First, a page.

China’s Unfair and Dangerous E-Payments Policy

President Trump’s Asia trip highlighted the difficulty in reducing barriers to entry for American companies to key Chinese sectors. American innovation in the electronic payment services sector, for example, places the US’s leading finance companies on the cusp of a breakthrough into the coveted Chinese marketplace.

But, China’s unfair trading practices threaten to turn an enormous growth opportunity into a costly economic problem for US companies and a probable security problem for American consumers.

The global payment cards market now totals 14 billion cards with a billion new cards issued last year alone. The fastest growth is in the Asia-Pacific region, with China contributing disproportionately to the rise in card holders.

Visa, Mastercard, and UnionPay, a Chinese company, account for 80 percent of all cards. According to RBR’s “Global Payment Cards Data and Forecasts to 2022” study, rapid expansion of the Chinese cards market has helped UnionPay to increase its share of cards globally to 43 percent in 2016, and to extend its lead over Visa and Mastercard.

Not only have Visa and Mastercard lost global market share to UnionPay, but UnionPay is consolidating its position as market leader by exploiting Chinese access to external, including Western, markets. UnionPay is positioning itself as an alternative to Visa and Mastercard in a number of foreign markets, especially Russia and several Asia Pacific nations.

UnionPay is seeking external markets in anticipation of domestic competition from the likes of Visa and Mastercard once these American companies obtain domestic licenses to operate in China. But, UnionPay’s concerns about counteracting competition in its home market are overblown, as the Chinese government remains committed to securing the best of both worlds for Chinese payments companies.

China is the prime example of a national government seeking to slow down the global growth in the payments sector. They are doing this, principally, by erecting barriers to American companies’ prospective entries into the Chinese marketplace.

Renminbi banknotes are placed on a bank staff’s table in a bank in Lianyungang, east China’s Jiangsu province on Aug. 11, 2015. (STR/AFP/Getty Images)

The fact that China has not played by international rules regarding e-payments is well documented. China permits only a Chinese entity (i.e. UnionPay) to supply electronic payment services for payment card transactions denominated and paid in renminbi in China. Other service suppliers can only supply these services for payment card transactions paid in foreign currency. China also requires all payment card processing devices to be compatible with UnionPay’s system, and that payment cards bear UnionPay’s logo.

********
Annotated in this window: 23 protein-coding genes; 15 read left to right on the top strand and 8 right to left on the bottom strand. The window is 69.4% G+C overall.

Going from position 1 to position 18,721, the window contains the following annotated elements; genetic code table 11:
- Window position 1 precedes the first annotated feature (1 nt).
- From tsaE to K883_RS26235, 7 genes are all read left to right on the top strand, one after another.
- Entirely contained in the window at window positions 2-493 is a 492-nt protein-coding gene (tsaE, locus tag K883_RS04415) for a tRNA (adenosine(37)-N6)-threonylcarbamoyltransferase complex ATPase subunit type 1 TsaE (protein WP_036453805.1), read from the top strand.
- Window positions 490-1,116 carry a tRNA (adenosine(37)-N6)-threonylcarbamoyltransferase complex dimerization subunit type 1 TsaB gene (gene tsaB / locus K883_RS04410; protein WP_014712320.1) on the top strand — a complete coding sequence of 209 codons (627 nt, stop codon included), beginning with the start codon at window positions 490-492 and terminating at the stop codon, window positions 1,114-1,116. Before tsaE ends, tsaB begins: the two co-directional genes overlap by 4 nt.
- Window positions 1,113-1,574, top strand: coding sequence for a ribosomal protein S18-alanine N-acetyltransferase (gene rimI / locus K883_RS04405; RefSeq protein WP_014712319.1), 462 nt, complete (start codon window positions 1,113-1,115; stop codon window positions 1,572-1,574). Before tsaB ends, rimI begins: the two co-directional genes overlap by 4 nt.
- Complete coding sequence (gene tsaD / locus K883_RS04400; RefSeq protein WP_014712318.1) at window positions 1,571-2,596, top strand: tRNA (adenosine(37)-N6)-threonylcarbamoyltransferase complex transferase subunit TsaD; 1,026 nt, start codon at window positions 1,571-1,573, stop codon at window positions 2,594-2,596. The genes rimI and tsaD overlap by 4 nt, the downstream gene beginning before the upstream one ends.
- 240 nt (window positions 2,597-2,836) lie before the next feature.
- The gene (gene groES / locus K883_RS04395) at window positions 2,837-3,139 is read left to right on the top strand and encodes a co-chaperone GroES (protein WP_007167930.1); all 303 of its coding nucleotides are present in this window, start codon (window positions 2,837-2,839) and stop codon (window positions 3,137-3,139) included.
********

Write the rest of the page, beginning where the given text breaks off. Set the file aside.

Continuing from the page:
The US has longstanding objections to these Chinese restrictions and requirements pertaining to electronic payment services for payment card transactions and the suppliers of those services.

Following a formal American complaint filed in 2010 with the World Trade Organization, on July 16, 2012, the WTO issued its report in the dispute over Chinese measures affecting electronic payment services. The WTO required China to open up its payments industry to foreign competition.

Yet, China is still not playing by international rules. China has not yet opened her domestic market.

Allegedly, that will change. The Chinese government regulator recently announced that it will allow, belatedly, American entry into China’s payments marketplace. However, the Chinese have supplemented their apparent lowering of protectionist barriers with significant regulatory caveats.

Regulatory guidelines allowing American companies to begin the licensing process suggest the Chinese do not intend to permit “full and prompt market access” anytime soon. American companies may submit an application for a license, but they cannot begin operating in the Chinese market.

Furthermore, companies such as Visa and Mastercard will be forced to build new data centers in China. All these companies’ data processing for the Chinese marketplace must be performed domestically on the Chinese mainland.

Compliance with such onerous regulatory demands will result in a huge increase in Visa and Mastercard’s annual overheads. This increase in costs will come at the expense of new jobs for would-be additional Visa and Mastercard employees back in America.

But, China’s over-regulation of her domestic payments market is not simply an economic problem for American companies and workers. American payment companies’ unfair treatment by the Chinese could have other, far more damaging results for the American people.

For example, Mastercard’s global payments network and research operate via central switches. Once the company’s data processing center is operating in mainland China, it may be prey to cyber attacks either by, or at the behest of, the Chinese regime.

There would be enormous security concerns related to the Chinese being given the veritable keys to Mastercard’s payments kingdom. With unfettered access, the Chinese government potentially could see all of Mastercard’s customer data, including the confidential financial records of untold millions of Americans.

More formally, and ominously, the likes of Mastercard must submit to a “national security review.” This security vulnerability was heightened by the new e-commerce treaty signed this summer between China and Iran.

Hopefully, Trump administration officials impressed upon their Chinese counterparts that the payments sector, a uniquely American innovation, can be a win-win for both nations’ economies if U.S. companies are greeted by a rational Chinese regulatory environment.

Patrick Basham is founding director of the Democracy Institute, a Washington-based, politically independent research organization.

Views expressed in this article are the opinions of the author and do not necessarily reflect the views of